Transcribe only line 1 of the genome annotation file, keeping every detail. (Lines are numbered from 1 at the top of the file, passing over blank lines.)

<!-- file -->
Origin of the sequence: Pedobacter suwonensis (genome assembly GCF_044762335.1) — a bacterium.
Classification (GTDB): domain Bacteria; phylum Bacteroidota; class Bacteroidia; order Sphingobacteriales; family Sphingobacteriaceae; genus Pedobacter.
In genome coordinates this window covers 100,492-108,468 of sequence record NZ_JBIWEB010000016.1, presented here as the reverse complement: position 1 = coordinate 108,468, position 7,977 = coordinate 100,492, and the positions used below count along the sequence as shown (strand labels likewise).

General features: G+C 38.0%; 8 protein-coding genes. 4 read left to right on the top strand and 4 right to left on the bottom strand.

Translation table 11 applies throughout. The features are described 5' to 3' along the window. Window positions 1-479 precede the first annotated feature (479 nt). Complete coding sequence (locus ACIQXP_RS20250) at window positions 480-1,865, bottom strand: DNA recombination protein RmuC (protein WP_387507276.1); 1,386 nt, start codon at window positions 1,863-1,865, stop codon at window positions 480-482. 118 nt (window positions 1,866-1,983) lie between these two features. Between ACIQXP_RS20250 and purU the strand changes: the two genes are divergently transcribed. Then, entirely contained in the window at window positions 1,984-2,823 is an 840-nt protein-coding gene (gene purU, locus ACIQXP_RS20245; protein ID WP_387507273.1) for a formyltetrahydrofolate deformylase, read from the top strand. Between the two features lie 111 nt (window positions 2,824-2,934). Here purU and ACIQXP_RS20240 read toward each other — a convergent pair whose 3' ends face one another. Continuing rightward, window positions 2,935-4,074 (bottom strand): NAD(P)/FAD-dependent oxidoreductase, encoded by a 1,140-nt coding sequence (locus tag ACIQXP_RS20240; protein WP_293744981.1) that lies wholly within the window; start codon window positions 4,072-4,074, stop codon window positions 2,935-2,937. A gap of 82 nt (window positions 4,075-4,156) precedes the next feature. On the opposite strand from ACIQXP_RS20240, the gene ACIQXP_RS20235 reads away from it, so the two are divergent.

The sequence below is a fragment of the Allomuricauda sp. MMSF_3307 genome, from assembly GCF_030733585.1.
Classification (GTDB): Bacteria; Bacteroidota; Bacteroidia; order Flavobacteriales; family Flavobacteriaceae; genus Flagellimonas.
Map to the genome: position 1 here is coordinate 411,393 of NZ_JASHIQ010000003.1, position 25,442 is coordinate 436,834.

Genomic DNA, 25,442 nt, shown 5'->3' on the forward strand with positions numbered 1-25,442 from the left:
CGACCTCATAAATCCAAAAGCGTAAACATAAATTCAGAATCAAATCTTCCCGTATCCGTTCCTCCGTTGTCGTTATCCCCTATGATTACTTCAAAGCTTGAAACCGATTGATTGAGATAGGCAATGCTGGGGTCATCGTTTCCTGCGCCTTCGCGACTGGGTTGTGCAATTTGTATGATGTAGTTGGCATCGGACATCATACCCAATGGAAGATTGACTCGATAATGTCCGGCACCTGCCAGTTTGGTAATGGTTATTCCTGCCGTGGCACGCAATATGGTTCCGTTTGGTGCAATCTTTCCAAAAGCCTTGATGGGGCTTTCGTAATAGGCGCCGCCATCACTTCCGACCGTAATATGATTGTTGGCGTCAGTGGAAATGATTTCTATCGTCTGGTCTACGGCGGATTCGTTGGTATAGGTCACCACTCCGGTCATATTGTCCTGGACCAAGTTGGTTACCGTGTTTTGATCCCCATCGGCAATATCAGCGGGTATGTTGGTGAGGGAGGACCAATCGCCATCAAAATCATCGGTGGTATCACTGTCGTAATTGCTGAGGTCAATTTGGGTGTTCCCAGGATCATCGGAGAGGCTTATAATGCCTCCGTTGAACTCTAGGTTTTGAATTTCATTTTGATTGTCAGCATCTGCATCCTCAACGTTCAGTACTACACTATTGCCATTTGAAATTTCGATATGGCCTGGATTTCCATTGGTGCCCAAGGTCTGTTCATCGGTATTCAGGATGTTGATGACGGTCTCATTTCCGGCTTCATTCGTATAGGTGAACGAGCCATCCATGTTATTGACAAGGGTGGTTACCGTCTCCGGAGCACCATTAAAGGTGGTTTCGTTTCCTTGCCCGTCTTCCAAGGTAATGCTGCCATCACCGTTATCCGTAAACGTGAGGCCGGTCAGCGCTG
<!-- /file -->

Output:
Origin of the sequence: Pedobacter suwonensis (genome assembly GCF_044762335.1) — a bacterium.